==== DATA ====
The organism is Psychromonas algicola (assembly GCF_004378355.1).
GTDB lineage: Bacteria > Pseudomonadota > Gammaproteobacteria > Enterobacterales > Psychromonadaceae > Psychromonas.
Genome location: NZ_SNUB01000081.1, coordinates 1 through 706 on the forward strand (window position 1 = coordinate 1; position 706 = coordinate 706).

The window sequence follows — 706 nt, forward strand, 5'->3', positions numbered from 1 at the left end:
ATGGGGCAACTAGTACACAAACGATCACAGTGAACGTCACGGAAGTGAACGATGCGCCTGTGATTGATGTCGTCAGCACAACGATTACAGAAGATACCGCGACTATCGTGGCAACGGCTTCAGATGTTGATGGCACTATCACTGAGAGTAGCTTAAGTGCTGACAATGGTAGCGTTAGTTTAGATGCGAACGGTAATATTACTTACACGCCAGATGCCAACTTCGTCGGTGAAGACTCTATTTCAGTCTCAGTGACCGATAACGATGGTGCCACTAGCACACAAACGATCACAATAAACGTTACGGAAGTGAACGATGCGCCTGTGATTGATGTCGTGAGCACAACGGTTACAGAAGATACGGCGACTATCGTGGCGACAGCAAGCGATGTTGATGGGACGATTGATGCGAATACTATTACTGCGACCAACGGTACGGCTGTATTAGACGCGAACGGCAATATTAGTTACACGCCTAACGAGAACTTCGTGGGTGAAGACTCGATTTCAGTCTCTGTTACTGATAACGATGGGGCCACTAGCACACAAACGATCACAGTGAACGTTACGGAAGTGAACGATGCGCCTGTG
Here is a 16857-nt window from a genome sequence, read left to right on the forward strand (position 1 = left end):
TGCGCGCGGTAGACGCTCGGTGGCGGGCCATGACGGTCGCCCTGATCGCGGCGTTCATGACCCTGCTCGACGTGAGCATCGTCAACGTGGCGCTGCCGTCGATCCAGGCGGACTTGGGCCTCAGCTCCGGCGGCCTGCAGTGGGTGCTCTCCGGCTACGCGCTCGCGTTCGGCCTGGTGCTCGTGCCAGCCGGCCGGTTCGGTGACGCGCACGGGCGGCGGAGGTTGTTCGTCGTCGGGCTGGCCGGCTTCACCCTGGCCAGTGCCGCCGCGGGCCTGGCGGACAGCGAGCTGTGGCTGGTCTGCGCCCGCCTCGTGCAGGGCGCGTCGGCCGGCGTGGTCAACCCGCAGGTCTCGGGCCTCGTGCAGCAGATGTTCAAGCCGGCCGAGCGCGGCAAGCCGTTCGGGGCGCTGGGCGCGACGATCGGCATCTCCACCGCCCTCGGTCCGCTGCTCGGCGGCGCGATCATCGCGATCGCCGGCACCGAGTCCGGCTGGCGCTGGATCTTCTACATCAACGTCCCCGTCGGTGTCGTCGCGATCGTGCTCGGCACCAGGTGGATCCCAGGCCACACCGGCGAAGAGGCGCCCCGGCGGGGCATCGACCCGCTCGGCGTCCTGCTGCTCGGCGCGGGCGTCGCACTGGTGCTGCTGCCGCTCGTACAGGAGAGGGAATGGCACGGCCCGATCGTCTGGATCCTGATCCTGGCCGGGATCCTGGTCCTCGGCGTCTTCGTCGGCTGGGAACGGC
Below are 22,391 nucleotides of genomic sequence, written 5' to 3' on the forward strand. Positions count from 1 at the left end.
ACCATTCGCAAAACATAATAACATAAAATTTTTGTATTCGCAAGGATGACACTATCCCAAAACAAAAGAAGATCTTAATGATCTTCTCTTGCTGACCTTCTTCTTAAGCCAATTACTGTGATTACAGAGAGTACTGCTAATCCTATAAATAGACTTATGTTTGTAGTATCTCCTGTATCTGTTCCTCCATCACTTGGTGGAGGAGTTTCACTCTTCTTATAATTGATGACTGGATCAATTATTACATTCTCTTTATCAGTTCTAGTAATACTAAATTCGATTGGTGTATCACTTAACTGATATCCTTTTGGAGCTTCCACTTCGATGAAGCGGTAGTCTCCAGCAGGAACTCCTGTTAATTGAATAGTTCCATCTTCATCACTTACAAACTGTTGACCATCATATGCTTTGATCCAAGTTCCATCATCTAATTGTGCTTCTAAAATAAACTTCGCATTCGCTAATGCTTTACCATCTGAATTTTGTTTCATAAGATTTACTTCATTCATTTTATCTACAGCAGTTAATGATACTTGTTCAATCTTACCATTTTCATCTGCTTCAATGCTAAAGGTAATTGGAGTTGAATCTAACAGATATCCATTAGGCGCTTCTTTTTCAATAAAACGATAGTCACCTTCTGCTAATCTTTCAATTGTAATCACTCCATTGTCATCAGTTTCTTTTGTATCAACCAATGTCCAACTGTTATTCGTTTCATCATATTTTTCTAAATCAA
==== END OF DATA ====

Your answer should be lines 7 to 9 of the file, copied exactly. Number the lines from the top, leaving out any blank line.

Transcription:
TGCGCGCGGTAGACGCTCGGTGGCGGGCCATGACGGTCGCCCTGATCGCGGCGTTCATGACCCTGCTCGACGTGAGCATCGTCAACGTGGCGCTGCCGTCGATCCAGGCGGACTTGGGCCTCAGCTCCGGCGGCCTGCAGTGGGTGCTCTCCGGCTACGCGCTCGCGTTCGGCCTGGTGCTCGTGCCAGCCGGCCGGTTCGGTGACGCGCACGGGCGGCGGAGGTTGTTCGTCGTCGGGCTGGCCGGCTTCACCCTGGCCAGTGCCGCCGCGGGCCTGGCGGACAGCGAGCTGTGGCTGGTCTGCGCCCGCCTCGTGCAGGGCGCGTCGGCCGGCGTGGTCAACCCGCAGGTCTCGGGCCTCGTGCAGCAGATGTTCAAGCCGGCCGAGCGCGGCAAGCCGTTCGGGGCGCTGGGCGCGACGATCGGCATCTCCACCGCCCTCGGTCCGCTGCTCGGCGGCGCGATCATCGCGATCGCCGGCACCGAGTCCGGCTGGCGCTGGATCTTCTACATCAACGTCCCCGTCGGTGTCGTCGCGATCGTGCTCGGCACCAGGTGGATCCCAGGCCACACCGGCGAAGAGGCGCCCCGGCGGGGCATCGACCCGCTCGGCGTCCTGCTGCTCGGCGCGGGCGTCGCACTGGTGCTGCTGCCGCTCGTACAGGAGAGGGAATGGCACGGCCCGATCGTCTGGATCCTGATCCTGGCCGGGATCCTGGTCCTCGGCGTCTTCGTCGGCTGGGAACGGC
Below are 22,391 nucleotides of genomic sequence, written 5' to 3' on the forward strand. Positions count from 1 at the left end.
ACCATTCGCAAAACATAATAACATAAAATTTTTGTATTCGCAAGGATGACACTATCCCAAAACAAAAGAAGATCTTAATGATCTTCTCTTGCTGACCTTCTTCTTAAGCCAATTACTGTGATTACAGAGAGTACTGCTAATCCTATAAATAGACTTATGTTTGTAGTATCTCCTGTATCTGTTCCTCCATCACTTGGTGGAGGAGTTTCACTCTTCTTATAATTGATGACTGGATCAATTATTACATTCTCTTTATCAGTTCTAGTAATACTAAATTCGATTGGTGTATCACTTAACTGATATCCTTTTGGAGCTTCCACTTCGATGAAGCGGTAGTCTCCAGCAGGAACTCCTGTTAATTGAATAGTTCCATCTTCATCACTTACAAACTGTTGACCATCATATGCTTTGATCCAAGTTCCATCATCTAATTGTGCTTCTAAAATAAACTTCGCATTCGCTAATGCTTTACCATCTGAATTTTGTTTCATAAGATTTACTTCATTCATTTTATCTACAGCAGTTAATGATACTTGTTCAATCTTACCATTTTCATCTGCTTCAATGCTAAAGGTAATTGGAGTTGAATCTAACAGATATCCATTAGGCGCTTCTTTTTCAATAAAACGATAGTCACCTTCTGCTAATCTTTCAATTGTAATCACTCCATTGTCATCAGTTTCTTTTGTATCAACCAATGTCCAACTGTTATTCGTTTCATCATATTTTTCTAAATCAA